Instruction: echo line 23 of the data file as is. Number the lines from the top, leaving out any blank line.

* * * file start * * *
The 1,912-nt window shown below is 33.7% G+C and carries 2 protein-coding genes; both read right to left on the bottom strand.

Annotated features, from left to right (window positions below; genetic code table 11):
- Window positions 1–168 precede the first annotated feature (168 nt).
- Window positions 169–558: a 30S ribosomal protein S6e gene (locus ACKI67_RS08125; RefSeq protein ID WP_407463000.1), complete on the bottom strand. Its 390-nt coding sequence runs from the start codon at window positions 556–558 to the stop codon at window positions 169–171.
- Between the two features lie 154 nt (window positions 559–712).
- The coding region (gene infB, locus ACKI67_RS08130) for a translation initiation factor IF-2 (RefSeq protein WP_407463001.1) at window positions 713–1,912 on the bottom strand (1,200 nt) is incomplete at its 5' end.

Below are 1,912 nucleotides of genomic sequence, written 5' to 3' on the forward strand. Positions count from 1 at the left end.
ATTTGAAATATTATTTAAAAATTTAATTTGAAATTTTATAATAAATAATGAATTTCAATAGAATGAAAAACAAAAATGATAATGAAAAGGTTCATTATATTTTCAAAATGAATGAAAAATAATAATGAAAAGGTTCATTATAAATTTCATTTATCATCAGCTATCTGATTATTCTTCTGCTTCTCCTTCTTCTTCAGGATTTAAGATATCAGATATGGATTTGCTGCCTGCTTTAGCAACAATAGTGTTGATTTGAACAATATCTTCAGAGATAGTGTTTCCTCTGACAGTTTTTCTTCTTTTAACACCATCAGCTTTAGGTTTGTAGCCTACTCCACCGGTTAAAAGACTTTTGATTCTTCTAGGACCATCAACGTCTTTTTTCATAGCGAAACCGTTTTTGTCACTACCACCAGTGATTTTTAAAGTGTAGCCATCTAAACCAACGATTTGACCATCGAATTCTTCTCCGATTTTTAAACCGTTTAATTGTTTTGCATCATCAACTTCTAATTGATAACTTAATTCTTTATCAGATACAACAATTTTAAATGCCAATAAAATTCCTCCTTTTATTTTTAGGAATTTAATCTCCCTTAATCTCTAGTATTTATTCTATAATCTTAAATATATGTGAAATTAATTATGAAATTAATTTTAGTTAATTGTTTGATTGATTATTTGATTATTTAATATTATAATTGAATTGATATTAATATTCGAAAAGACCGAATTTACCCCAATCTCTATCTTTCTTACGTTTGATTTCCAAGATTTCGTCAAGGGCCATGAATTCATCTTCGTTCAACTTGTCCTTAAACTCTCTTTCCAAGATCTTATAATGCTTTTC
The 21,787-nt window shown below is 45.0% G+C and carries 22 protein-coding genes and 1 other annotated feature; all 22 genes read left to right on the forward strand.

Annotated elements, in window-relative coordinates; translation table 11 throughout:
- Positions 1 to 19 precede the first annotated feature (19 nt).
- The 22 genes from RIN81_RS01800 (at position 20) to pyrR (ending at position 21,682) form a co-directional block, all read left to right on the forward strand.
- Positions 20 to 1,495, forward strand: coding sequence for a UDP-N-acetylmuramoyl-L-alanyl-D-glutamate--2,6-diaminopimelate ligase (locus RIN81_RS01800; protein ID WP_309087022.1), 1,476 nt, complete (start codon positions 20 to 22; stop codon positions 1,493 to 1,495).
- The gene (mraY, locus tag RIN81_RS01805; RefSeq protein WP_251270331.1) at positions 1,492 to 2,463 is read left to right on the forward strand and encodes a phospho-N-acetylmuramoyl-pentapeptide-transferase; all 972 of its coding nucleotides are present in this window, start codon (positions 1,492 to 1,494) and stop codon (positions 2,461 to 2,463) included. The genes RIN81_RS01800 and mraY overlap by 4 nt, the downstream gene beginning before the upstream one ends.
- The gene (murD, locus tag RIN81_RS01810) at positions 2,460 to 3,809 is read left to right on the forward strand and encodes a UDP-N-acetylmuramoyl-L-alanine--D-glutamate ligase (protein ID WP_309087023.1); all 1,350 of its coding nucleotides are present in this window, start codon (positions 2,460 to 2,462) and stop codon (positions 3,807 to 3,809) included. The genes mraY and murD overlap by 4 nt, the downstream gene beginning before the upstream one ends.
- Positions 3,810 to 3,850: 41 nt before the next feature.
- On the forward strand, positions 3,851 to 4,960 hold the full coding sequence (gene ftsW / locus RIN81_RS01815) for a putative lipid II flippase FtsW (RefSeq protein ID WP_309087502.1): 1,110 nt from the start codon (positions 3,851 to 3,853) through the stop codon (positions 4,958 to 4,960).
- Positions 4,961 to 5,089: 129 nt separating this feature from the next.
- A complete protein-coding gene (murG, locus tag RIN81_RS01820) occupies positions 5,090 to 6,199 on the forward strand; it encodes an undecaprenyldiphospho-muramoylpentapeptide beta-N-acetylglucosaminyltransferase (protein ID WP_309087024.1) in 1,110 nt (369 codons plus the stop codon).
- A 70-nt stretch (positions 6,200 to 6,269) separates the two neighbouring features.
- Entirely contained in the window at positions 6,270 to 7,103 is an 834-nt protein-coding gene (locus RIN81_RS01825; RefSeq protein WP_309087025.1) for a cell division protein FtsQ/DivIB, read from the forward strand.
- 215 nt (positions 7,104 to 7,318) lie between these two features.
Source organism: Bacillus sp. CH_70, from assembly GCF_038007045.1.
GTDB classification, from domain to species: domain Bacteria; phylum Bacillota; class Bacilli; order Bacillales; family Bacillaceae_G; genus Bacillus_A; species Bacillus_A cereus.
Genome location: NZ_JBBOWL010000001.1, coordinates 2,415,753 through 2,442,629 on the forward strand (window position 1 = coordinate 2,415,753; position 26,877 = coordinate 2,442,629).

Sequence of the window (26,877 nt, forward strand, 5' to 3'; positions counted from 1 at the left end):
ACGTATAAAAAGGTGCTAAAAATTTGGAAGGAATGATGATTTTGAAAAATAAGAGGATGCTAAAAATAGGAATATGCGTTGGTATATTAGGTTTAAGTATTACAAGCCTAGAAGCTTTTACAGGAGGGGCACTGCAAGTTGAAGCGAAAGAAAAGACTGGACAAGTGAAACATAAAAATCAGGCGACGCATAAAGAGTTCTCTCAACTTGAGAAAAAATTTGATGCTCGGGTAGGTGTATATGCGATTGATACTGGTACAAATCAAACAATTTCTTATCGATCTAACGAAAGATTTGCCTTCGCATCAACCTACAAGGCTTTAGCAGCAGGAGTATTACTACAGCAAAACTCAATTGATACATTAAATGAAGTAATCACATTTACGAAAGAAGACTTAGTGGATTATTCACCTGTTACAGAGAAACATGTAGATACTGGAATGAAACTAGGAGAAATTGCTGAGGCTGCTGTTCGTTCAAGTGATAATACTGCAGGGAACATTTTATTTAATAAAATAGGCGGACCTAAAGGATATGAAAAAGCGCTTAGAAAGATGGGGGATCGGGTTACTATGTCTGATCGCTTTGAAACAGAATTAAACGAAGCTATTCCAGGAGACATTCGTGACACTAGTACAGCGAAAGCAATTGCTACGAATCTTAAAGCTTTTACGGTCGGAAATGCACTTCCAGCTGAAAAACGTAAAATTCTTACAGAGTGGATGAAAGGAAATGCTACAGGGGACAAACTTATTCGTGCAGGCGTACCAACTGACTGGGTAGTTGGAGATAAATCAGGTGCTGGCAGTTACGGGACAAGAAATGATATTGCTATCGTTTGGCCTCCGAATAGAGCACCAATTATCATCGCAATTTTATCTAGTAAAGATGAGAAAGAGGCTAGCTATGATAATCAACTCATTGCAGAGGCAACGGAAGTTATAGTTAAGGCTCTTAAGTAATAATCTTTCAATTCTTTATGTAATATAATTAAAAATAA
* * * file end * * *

Source organism: Bacillus sp. CH_70, from assembly GCF_038007045.1.